Entente cordiale lives on

Host nation lays on a feast both on and off the field, whatever Ireland and the All Blacks say
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The Independent Online

The next World Cup will be in a different hemisphere, in a different time zone – get ready for Jonny Wilkinson with your cornflakes – and possibly shown on UK television by a different broadcaster. Until the first drop of the ball in New Zealand four years hence, we will carry fond memories of France 2007. The Kiwis have a lot to live up to.

Take the weather for starters. The sun which predominated in this World Cup – unless you were among the unfortunates peed on relentlessly in Lens for Georgia v Namibia – was a mighty factor in the public acclaim. The late-summer sunshine allowed 40,000 England fans to frolic in Provence, while the Portuguese partied in Lyon and the Welsh went alfresco in Nantes.

New Zealand chose the same September-October slot for 2011 – during their spring – and the forecast for Auckland today was 15 degrees. It may not evoke the whiff of a quayside barbecue in Marseilles, but it will be better than spending June in the Land of the Long Black Cloud.

Poor New Zealand. By the time the little gold pot, which is the reason for all this fuss, makes its way Down Under they may have worked out how to win the damned thing. Word has it that fewer teams (16 not 20) might play more matches (50-odd not 48), with more of a round-robin element to reduce the one-off factor. It does seem daft that 48 months' hard work can hinge on one missed kick, but no one ever said rugby was sensible.

In TV-land we will all be digital by 2011, with ITV's World Cup contract at an end. So as we bid a tearful farewell to Jim Rosenthal and his team – motto: never a cliché knowingly unspoken – what will warm our wintrythoughts as we take the dog for its first walk in a month?

Random faces swim into view like a Dali dreamscape. There was Rui Cordeiro, the vet who took a sabbatical from the abbatoir so he could pummel a prop's try for Portugal against the All Blacks. Big Rui was cheered by a dozen young ladies in cut-down Portuguese red jerseys. One of them with the captain's name, G Uva, printed on her shirt rushed pitchside when her hero ran headlong into an All Black and staggered off. I rushed over to Uva later, keen on a shaggy WAG story. "I haven't got a wife or a girlfriend," he said, with a broad if slightly dazed smile.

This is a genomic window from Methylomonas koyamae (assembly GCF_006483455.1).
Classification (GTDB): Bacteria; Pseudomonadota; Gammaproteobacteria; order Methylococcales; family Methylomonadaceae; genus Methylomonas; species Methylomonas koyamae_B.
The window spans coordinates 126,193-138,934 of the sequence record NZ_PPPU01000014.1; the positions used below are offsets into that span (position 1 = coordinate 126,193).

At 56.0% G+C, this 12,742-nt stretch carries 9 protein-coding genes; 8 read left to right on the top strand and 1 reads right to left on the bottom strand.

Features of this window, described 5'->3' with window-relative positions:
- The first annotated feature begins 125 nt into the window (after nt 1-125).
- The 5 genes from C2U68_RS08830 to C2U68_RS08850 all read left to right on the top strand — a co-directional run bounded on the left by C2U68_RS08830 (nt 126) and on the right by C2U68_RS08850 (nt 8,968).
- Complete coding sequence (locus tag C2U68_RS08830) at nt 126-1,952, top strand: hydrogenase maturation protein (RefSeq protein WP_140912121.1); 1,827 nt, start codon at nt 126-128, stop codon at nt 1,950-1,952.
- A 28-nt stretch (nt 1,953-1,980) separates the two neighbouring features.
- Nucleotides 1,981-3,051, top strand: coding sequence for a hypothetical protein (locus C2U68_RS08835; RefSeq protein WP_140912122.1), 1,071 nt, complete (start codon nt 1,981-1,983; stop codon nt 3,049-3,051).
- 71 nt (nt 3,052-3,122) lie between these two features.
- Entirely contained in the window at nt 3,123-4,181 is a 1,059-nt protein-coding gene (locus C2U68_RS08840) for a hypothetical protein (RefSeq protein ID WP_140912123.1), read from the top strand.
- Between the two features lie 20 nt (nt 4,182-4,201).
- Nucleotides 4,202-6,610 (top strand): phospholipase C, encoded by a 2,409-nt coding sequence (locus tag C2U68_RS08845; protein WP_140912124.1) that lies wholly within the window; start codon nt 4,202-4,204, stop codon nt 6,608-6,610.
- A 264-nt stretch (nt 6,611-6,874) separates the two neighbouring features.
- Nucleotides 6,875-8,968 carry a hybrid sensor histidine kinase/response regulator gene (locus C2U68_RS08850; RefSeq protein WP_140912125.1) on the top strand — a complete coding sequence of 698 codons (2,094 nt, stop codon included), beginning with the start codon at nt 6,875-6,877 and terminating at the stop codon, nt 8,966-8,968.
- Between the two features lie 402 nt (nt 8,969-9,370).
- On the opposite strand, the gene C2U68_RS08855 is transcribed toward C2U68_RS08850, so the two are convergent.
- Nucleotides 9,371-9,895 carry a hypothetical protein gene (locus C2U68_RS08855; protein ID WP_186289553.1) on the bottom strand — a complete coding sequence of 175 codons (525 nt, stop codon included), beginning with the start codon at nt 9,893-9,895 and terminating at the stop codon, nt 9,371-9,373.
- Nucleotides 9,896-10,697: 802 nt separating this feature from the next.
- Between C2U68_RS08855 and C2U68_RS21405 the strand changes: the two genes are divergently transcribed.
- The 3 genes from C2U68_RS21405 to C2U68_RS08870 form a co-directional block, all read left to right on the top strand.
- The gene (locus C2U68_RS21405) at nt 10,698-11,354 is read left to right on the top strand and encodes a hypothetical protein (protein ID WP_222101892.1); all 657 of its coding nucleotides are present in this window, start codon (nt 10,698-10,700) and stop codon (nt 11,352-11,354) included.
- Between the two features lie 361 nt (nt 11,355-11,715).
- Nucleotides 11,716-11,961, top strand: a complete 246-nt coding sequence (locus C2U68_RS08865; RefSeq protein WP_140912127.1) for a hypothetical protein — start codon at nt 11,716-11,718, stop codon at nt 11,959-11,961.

Georgia, Fiji and Tonga were foremost in the argument for not reducing the number of teams. Fiji knocked out Wales, and the Welsh fans were not quite having such a blast that they failed to notice. Tonga traded tries with South Africa and another sun-kissed crowd went potty in Lens. At its best this World Cup was not only kaleidoscopic, it was almost hallucinogenic.

Now, though, a nod to those grumpy old Francophobes for whom the land of the Gaul will never be a ball. We give you Ireland, who harrumphed around Bordeaux as if they were allergic to grapes, almost losing to Georgia and, when they grumbled their way up to Paris, did lose to France and Argentina's magnificent over-achievers.

We rarely saw the best of Brian O'Driscoll and the same can be said of Richie McCaw and Co. New Zealand had an attacking genius in Joe Rokocoko who hardly had a sniff in the quarter-final against France, and he had only himself and his team to blame. To their credit, Graham Henry and McCaw did just that.

Australia were everyone's dark horses until their forwards were lassoed by England. Their prop Matt Dunning probably feels the same way about Andrew Sheridan as Joe Roff used to about Jonah Lomu. "Every night before I played against Jonah I'd sleep like a baby," Roff recalled. "I'd wake up every hour, screaming."

Perhaps defensive rugby did prevail too often in this World Cup: there are new laws on the horizon to speed the game up. Yet there is one law which even Jim Rosenthal understands and it is that a match is won by the team who score most points.

England knew it, and so did the hosts. The morning after the semi-final the night before, Raphaël Ibanez and Bernard Lapasset, respectively the French captain and federation chairman, said they wanted Les Rosbifs to win the final. Pardon? It was a great World Cup, and we thank you France.

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